Equity, Diversity and Inclusion

China could overtake the US as the world’s largest economy by 2024

A man sleeps while sitting inside a subway train in a suburban area of Shanghai August 27, 2012. REUTERS/Carlos Barria (CHINA - Tags: SOCIETY TRANSPORT) - GM1E88R16DV01

These are the largest economies from 1992 - 2024. Image: REUTERS/Carlos Barria

Katharina Buchholz
Data Journalist, Statista
Share:
Our Impact
What's the World Economic Forum doing to accelerate action on Equity, Diversity and Inclusion?
The Big Picture
Explore and monitor how The Digital Economy is affecting economies, industries and global issues
A hand holding a looking glass by a lake
Crowdsource Innovation
Get involved with our crowdsourced digital platform to deliver impact at scale
Stay up to date:

The New Data Economy

  • According to data from the World Bank and IMF, these are the largest global economies, since 1992.
  • The data also predicts China will overtake the U.S. in the future, with India taking third spot.

According to data from the World Bank and IMF, Asian countries are expected to make up most of the top 5 countries in the world by size of GDP in 2024, relegating European economic powerhouses to lower ranks.

China's economic growth has been steep since the 1990s, while India and Indonesia have even more recently entered the top 10 of the biggest economies in the world and are expected to reach ranks 3 and 5 by 2024. Japan, an established economy, is expected to cling on to rank 4 in 2024, while Russia will rise to rank 6.

Have you read?

Asia’s burgeoning middle class is one of the reasons for the continental shift in GDP. While China has been the posterchild of market growth in the 21st century so far, the country is expected to tackle an ageing population further down the line, which will put a damper on consumption. Indonesia, together with the Philippines and Malaysia, are expected to grow their labor forces significantly in the years to come, contributing to a rise in average disposable incomes, according to the World Economic Forum.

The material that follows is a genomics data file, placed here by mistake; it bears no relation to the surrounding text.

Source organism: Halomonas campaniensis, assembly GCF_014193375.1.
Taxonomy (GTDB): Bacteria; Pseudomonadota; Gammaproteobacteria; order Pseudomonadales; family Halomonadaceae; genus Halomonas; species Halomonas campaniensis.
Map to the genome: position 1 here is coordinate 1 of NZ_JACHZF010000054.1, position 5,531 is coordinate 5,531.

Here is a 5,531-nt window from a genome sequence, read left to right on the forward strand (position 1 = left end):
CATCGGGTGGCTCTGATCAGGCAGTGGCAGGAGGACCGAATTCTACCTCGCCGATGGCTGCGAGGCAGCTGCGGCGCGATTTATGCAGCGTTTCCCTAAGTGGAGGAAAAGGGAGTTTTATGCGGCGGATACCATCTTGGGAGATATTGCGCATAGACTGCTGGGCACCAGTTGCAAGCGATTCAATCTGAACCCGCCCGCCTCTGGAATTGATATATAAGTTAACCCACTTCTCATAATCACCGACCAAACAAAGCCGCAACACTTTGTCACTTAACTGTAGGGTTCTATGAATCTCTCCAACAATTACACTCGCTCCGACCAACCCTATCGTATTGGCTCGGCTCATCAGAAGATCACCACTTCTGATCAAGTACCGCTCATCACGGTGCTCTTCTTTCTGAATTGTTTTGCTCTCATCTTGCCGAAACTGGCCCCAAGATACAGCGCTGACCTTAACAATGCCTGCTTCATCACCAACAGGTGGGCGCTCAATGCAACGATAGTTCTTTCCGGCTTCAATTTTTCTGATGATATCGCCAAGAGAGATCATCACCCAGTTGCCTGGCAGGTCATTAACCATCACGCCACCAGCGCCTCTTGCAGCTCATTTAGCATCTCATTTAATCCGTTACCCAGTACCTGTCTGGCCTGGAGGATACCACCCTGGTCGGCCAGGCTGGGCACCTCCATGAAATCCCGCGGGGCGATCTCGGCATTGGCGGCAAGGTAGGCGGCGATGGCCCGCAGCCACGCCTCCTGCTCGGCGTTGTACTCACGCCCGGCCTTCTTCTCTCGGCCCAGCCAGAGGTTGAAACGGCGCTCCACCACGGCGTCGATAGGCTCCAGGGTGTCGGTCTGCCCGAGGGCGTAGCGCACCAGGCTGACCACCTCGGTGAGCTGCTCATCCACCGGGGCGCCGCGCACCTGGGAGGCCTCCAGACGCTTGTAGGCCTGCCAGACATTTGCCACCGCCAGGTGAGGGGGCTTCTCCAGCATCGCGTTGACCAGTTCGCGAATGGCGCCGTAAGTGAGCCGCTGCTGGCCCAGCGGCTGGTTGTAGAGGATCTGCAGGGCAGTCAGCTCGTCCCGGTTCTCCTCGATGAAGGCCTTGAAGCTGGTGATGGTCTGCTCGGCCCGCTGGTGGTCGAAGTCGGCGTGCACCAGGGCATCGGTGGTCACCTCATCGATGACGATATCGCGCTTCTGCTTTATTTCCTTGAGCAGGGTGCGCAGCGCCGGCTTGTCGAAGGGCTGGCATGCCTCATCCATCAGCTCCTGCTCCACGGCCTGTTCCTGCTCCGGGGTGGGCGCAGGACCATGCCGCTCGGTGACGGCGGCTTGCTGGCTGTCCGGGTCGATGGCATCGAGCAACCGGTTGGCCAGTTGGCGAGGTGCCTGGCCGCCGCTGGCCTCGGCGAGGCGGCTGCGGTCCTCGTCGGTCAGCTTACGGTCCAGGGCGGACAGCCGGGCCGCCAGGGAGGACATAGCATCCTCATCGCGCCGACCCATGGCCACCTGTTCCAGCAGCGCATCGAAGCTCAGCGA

Asian multinationals, like China’s Huawei and India’s Tata, have already emerged in this century and more are expected to appear on the global scene. But rapid growth in Asia also comes with its own set of problems, like a quickly growing divide between rural and urban incomes, environmental degradation and new challenges for governance and institutions, according to the FAO.

Global economies.
China is predicted to take 1st spot, with India entering at number 3. Image: Statista
Loading...
Loading...
Don't miss any update on this topic

Create a free account and access your personalized content collection with our latest publications and analyses.

Sign up for free

License and Republishing

World Economic Forum articles may be republished in accordance with the Creative Commons Attribution-NonCommercial-NoDerivatives 4.0 International Public License, and in accordance with our Terms of Use.

The views expressed in this article are those of the author alone and not the World Economic Forum.

Related topics:
Equity, Diversity and InclusionEconomic GrowthGeo-Economics and Politics
Share:
World Economic Forum logo
Global Agenda

The Agenda Weekly

A weekly update of the most important issues driving the global agenda

Subscribe today

You can unsubscribe at any time using the link in our emails. For more details, review our privacy policy.

We must move towards gender equity when it comes to care. Here's why

Gary Barker

June 14, 2024

About Us

Events

Media

Partners & Members

  • Join Us

Language Editions

Privacy Policy & Terms of Service

© 2024 World Economic Forum